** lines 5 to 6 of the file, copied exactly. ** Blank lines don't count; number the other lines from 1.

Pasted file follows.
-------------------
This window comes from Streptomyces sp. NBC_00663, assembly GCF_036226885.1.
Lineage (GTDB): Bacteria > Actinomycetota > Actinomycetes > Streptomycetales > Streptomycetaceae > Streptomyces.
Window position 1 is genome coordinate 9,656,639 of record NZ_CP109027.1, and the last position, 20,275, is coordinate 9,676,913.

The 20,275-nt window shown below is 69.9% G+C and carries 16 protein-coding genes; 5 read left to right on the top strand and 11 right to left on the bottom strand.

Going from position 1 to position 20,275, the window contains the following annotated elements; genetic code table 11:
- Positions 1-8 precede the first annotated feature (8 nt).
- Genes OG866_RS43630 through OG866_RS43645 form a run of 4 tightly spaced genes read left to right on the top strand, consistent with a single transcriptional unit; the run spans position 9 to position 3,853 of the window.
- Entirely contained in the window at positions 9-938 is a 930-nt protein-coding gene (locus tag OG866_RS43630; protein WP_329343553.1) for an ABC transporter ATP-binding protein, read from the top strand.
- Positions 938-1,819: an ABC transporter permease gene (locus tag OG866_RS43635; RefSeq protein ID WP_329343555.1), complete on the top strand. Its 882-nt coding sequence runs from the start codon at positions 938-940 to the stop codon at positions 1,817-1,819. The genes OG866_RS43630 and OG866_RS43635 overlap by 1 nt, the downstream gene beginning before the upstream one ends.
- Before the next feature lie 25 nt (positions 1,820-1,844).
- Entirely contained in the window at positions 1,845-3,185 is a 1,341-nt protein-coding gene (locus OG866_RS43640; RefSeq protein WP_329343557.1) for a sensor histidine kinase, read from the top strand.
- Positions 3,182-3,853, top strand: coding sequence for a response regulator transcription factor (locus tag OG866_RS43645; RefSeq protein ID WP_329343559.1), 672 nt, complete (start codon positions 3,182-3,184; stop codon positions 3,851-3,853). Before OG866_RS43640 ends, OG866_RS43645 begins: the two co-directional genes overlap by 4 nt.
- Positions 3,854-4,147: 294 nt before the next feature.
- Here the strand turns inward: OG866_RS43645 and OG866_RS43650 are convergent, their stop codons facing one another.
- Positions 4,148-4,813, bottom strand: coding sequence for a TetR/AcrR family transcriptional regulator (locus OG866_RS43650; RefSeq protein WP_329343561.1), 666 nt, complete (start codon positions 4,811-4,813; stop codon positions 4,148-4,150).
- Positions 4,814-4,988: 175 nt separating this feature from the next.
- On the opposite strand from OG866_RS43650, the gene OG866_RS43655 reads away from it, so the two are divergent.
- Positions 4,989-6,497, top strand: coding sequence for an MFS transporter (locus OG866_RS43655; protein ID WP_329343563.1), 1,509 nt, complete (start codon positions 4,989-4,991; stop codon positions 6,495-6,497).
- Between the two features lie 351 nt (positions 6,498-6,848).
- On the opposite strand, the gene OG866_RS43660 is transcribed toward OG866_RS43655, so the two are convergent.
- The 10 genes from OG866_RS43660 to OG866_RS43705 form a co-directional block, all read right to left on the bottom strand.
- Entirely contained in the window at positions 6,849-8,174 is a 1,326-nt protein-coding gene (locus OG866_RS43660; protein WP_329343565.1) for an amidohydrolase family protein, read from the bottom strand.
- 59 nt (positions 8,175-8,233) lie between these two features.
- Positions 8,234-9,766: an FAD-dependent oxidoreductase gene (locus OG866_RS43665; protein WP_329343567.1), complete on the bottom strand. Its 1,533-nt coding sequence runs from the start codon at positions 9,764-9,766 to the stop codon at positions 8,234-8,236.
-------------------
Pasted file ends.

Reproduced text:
Going from position 1 to position 20,275, the window contains the following annotated elements; genetic code table 11:
- Positions 1-8 precede the first annotated feature (8 nt).